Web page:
BUI boating under the influence

What Is BUI?

BUI is boating under the influence of alcohol or drugs. It’s illegal in Massachusetts and a BUI charge is just as serious as a DUI. More importantly, the law states that any watercraft vessel applies to the restriction.

This means you can get a BUI or DUI in a kayak, canoe, sailboat, motorized boat or any other watercraft if you are found guilty of being under the influence while operating the vessel.

BUI vs DUI

The laws in Massachusetts treat boating under the influence similarly to driving under the influence. But there are some key differences that are important, especially from a defense standpoint. Read on to discover special differences between BUI vs DUI.

Reasonable Suspicion is the normal requirement for law enforcement to legally stop a motorist. That’s because the Fourth Amendment prohibits police from randomly seizing and searching citizens.

Many DUI investigations begin when police suspect or observe some other traffic violation, such as a tail light being out. But on the waterways, Massachusetts laws mandate that all boaters be subjected to “safety inspections” by boat patrol officers upon request.

So, while there are considerably fewer patrol boats on water than cruisers on land, you could easily be ensnared in a BUI investigation as officers board your vessel under a safety inspection pretext.

Related Q&A: Can you have alcohol or beer on a boat? There are few open container laws for boating in MA. However, my answer, given mandatory at-will inspections, is that you don’t risk having alcohol on board – even though the operator won’t be drinking.

Probable Cause If Massachusetts Environmental Police (MEP) board your boat for inspection or suspicion, they’ll need to develop probable cause before arresting you for being under the influence. The smell or sight of alcohol is usually the decisive factor, but officers know ‘odor’ isn’t enough for an arrest.

On roadways, probable cause for DUI can start with standardized Field Sobriety Tests (FSTs). Drivers are asked to exit the vehicle and perform a battery of physical tests such as the Walk-And-Turn, One-Leg Stand and Horizontal Gaze Nystagmus (the eye test).

Police are trained to look for certain struggles with the tasks that supposedly indicate impairment. FSTs are not mandatory under the law, and it’s best to politely refuse them.

However, on a boat in confined space where officers are already aboard your property, it’s very difficult to decline FSTs under police pressure to do so.

Standardized Field Sobriety Tests used on water for BUI are quite different than those used for a vehicle DUI investigation.

Many of us in DUI defense have successfully argued that performing FSTs after being on the water several hours puts the suspect at an enormous disadvantage. Constant water motion affects your sense of balance!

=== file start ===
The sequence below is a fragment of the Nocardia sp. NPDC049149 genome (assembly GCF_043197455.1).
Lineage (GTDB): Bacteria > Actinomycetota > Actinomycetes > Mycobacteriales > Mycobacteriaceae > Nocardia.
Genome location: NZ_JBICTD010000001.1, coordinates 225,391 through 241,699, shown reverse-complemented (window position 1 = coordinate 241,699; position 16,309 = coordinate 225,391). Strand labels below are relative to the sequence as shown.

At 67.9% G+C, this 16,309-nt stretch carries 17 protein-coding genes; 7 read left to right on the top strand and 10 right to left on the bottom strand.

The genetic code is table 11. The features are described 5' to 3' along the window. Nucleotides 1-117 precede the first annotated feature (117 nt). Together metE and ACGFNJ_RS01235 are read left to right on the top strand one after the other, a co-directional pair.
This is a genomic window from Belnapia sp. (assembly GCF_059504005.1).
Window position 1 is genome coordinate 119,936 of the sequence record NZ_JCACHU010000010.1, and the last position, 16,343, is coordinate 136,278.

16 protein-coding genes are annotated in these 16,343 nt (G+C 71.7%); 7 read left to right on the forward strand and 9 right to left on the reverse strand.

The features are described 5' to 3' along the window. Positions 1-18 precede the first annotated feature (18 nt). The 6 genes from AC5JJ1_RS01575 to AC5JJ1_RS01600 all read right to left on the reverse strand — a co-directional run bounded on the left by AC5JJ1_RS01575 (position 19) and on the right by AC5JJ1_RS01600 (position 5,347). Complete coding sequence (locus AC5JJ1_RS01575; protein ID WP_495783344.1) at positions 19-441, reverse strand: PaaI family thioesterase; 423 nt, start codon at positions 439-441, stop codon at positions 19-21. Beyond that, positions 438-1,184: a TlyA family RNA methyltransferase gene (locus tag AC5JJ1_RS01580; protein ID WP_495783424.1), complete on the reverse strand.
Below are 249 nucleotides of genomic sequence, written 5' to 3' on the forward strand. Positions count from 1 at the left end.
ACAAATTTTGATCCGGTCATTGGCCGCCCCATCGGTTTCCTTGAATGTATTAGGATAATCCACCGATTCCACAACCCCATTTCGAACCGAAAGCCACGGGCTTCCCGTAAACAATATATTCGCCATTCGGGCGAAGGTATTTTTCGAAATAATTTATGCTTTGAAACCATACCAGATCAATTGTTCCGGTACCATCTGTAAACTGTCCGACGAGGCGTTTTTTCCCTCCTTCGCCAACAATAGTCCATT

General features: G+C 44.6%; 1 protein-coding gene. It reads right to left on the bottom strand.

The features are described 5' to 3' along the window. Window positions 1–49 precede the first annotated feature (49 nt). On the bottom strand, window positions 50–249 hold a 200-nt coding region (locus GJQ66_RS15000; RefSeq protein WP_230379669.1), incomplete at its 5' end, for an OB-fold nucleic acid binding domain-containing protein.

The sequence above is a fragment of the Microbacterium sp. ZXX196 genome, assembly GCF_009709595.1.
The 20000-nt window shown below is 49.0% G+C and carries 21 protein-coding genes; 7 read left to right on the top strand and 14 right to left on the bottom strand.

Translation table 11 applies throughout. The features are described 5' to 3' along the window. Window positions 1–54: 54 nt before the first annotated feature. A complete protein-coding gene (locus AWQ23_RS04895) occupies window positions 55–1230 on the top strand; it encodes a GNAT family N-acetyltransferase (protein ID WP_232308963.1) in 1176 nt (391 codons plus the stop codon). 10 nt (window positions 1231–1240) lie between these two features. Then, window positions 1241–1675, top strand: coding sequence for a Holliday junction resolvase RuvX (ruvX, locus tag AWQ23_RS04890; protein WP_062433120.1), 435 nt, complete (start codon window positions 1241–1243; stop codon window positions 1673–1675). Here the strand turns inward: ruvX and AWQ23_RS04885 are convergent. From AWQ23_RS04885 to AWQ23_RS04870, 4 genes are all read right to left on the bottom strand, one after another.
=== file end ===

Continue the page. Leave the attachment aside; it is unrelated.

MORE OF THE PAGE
Enter Seated Field Sobriety Tests – marine enforcement’s solution to the equilibrium problem caused by being on the water for hours at a time.

You’ll be asked to perform tests while seated on your boat. The seated tests are: Finger-To-Nose, Palm Pat, Hand Coordination and HGN –the eye test. For a visual overview of these tests, watch this video.

Remember, the whole point of these tests —whether on land or water, is to develop probable cause for a BUI or DUI arrest.

Once your scores indicate you failed the seated FSTs, officers will arrest you for BUI and take you to the booking station. There, you’ll be given the choice of taking or refusing the chemical BAC test, known as the breathalyzer.

Refusing this chemical test will have negative consequences as your driver’s license will be automatically suspended; and your boating registration might also be revoked for a similar period of time. The legal BAC limit on a boat is the same for driving vehicles: 0.08

Related Q&A: Can you drive a boat with a suspended license? In Massachusetts, there’s no law mandating your boating privileges be simultaneously suspended with your driving privileges for moving violations. However, revoking your boater’s reg (your boating license) is very likely if you refuse the blood-alcohol test for BUI. Under the law, you can’t drive your boat without it.

Related Q&A: Does boating under the influence go on your driving record? Yes. If you are convicted of BUI, the commonwealth considers it a “like violation” under DUI laws. If you’re charged with another BUI, prosecutors can look back 10 years on your driver’s record for any prior BUIs.

Priors will be used to enhance your penalties as a multiple offender (if convicted of the new offense.)

If you are arrested for boating under the influence, you should consult with a DUI / BUI defense attorney with successful experience challenging field sobriety tests in court who is ready to challenge the seated sobriety tests. Read my case results here.

An attorney with the same official training for administering FSTs as officers can also dispute the accuracy of the results by revealing all testing and evaluation mistakes made.